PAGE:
Some media companies however, continue to raise money successfully - among them Puck, a US-based subscription-based outlet that says its coverage hinges on the nexus of "power, money, and ego".

Scaleable business models, built on a high level of recurring revenues, says Pitchford, are attractive characteristics to investors.

"What subscriptions do to a greater degree is increase the quality of earnings. It's not to say that more traditional ad-funded models aren't attractive, if they can demonstrate high degrees of visibility and repeatability in their reoccurring revenue.”

Tortoise, says Pitchford is one particularly interesting example.

"They’re focused on a membership proposition around a community that wants to go deeper into a fewer number of stories, quality over quantity you could say. All the things that talk to market value and the relationship you have with your community and audience are really strong in Tortoise's example," he says. "I think that's what investors are buying into because they can see a route to not only growth, but also profitability, if they can scale the memberships."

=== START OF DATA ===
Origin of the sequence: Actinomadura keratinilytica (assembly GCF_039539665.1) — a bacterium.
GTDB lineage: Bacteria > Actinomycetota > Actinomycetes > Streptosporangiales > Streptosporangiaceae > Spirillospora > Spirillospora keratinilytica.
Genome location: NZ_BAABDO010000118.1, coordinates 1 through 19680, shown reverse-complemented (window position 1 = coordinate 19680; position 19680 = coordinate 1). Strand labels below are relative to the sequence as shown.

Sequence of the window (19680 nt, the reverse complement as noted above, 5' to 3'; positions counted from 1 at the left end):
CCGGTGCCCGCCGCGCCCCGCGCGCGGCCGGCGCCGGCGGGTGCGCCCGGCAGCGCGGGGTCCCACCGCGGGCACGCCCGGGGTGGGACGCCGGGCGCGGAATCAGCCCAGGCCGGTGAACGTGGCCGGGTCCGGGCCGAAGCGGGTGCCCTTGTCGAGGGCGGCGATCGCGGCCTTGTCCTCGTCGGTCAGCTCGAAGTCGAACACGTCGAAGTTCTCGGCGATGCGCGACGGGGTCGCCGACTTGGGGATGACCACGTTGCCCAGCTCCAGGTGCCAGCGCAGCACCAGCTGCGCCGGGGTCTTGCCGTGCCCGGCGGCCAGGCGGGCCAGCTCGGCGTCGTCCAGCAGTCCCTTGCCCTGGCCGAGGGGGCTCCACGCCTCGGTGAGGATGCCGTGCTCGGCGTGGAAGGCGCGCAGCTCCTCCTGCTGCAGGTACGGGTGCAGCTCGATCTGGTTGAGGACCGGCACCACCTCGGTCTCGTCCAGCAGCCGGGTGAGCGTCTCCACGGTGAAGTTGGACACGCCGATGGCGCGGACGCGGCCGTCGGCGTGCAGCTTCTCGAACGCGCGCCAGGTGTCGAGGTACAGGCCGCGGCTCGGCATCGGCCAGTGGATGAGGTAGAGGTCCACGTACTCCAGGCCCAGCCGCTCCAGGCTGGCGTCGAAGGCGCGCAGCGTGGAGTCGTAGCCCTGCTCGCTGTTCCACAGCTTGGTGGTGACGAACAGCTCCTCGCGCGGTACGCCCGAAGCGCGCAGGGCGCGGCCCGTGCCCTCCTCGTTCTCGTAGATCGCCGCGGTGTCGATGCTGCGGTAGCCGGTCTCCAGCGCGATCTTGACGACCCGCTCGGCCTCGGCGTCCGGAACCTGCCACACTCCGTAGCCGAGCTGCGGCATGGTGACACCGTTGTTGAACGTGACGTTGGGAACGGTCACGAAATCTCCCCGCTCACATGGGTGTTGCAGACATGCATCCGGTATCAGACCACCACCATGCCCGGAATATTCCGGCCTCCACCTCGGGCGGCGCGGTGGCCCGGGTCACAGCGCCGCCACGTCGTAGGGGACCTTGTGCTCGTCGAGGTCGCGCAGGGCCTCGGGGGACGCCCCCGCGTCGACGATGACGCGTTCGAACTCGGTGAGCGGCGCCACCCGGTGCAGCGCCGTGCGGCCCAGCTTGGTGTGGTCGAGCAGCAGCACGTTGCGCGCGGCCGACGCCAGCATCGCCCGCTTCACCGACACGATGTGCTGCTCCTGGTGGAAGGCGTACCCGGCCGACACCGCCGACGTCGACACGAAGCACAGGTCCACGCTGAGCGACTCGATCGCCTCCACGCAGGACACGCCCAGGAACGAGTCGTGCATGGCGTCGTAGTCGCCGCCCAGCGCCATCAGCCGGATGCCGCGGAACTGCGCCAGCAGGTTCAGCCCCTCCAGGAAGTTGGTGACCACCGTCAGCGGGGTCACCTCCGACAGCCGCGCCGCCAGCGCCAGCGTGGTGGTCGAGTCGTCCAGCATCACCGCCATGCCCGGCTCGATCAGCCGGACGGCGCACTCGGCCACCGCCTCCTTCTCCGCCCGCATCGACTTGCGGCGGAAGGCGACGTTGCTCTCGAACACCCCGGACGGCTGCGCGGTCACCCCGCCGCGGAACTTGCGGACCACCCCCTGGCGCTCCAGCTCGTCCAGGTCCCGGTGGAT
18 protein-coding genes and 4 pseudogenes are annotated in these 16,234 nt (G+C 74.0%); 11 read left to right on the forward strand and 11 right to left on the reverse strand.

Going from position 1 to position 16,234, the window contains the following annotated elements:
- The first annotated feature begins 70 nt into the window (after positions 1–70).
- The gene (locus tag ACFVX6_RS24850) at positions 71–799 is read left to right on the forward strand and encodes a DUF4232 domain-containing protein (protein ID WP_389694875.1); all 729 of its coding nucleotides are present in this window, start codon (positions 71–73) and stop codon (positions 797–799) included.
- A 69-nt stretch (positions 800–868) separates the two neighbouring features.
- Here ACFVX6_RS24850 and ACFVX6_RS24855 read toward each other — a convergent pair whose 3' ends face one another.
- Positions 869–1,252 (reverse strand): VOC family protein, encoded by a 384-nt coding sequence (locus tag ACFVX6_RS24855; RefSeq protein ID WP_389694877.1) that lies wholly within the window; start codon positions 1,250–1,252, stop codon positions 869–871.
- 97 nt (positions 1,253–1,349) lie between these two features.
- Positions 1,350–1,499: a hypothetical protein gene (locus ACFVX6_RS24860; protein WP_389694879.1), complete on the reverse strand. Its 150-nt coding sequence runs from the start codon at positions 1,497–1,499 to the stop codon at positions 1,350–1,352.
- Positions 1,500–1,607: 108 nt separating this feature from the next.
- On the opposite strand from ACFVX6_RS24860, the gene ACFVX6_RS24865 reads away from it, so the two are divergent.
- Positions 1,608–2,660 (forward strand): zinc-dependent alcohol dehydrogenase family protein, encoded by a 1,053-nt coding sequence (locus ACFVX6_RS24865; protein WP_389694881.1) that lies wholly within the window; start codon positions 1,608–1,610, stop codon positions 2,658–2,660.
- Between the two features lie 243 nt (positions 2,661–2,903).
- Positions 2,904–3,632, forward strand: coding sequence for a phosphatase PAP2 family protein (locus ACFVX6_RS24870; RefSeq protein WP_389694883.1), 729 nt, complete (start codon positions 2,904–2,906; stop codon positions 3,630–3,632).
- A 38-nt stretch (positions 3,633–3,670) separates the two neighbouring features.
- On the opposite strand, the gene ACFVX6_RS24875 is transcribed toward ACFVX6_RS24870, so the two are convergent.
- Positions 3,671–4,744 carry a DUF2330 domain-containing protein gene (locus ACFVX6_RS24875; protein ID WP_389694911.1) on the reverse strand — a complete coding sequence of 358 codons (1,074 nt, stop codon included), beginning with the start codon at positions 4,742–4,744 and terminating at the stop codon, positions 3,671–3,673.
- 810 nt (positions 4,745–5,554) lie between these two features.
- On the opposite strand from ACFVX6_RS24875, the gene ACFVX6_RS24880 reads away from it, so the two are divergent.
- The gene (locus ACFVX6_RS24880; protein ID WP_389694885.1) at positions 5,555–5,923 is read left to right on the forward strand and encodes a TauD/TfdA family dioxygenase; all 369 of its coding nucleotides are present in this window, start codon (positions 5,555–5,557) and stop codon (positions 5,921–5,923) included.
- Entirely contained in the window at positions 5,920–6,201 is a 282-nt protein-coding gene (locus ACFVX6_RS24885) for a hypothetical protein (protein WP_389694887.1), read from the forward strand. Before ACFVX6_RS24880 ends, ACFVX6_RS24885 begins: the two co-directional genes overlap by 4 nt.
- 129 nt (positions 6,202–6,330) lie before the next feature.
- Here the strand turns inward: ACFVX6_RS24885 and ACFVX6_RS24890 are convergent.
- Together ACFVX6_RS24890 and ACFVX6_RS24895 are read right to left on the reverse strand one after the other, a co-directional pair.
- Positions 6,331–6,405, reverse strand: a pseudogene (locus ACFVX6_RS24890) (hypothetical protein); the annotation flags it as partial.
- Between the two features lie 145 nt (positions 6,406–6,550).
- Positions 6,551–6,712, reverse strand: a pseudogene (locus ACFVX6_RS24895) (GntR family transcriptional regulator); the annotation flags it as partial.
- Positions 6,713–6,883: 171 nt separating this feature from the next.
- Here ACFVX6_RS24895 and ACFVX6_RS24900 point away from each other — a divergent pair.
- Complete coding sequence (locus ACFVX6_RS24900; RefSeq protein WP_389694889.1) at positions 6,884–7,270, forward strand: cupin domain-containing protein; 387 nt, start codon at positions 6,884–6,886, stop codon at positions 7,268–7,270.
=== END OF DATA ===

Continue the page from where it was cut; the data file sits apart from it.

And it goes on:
He adds: "Quality content is of course important, as is how you engage with, and the depth of your relationship with your audience. Both of which talk to the level of stickiness with an audience or a community."

This "ownership" of a community or audience is additionally help driving a boom in tech companies buying media companies.  Marketing platform Hubspot's  acquisition last year of business and tech news site The Hustle is one example among many.

Looking ahead to VC appetite for digital media in 2022, Pitchford, while cautious not to speculate says that there's plenty of capital to be invested.

"The world of VC, and PE overall has raised a lot of money over the last few years," he says. "There's a lot of capital to be deployed and so if there's if there's an upward trend in investor appetite, and a stronger case in digital media today, compared with five or six years ago, then it makes sense to see continued growth and investment in the category."